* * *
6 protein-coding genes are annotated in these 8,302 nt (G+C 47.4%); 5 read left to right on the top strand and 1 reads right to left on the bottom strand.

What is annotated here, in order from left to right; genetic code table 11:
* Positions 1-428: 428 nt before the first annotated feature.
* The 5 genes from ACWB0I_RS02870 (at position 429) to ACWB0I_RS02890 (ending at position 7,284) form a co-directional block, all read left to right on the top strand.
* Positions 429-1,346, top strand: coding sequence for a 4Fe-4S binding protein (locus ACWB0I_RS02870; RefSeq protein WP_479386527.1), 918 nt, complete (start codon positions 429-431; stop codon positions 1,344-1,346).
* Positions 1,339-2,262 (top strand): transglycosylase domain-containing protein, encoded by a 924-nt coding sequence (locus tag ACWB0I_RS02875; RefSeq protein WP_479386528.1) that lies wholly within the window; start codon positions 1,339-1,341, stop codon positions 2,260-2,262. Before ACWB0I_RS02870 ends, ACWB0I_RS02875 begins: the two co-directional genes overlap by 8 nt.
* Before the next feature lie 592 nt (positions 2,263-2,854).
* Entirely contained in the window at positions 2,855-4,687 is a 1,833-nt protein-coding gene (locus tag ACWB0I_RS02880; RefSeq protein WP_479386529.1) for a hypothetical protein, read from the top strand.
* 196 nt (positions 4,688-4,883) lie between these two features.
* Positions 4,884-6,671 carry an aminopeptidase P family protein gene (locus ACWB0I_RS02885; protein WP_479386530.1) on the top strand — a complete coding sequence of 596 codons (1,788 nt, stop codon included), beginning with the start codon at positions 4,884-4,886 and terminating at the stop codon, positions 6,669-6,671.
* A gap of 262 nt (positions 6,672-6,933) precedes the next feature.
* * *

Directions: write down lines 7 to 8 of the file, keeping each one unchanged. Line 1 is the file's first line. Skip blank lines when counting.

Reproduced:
* Before the next feature lie 592 nt (positions 2,263-2,854).
* Entirely contained in the window at positions 2,855-4,687 is a 1,833-nt protein-coding gene (locus tag ACWB0I_RS02880; RefSeq protein WP_479386529.1) for a hypothetical protein, read from the top strand.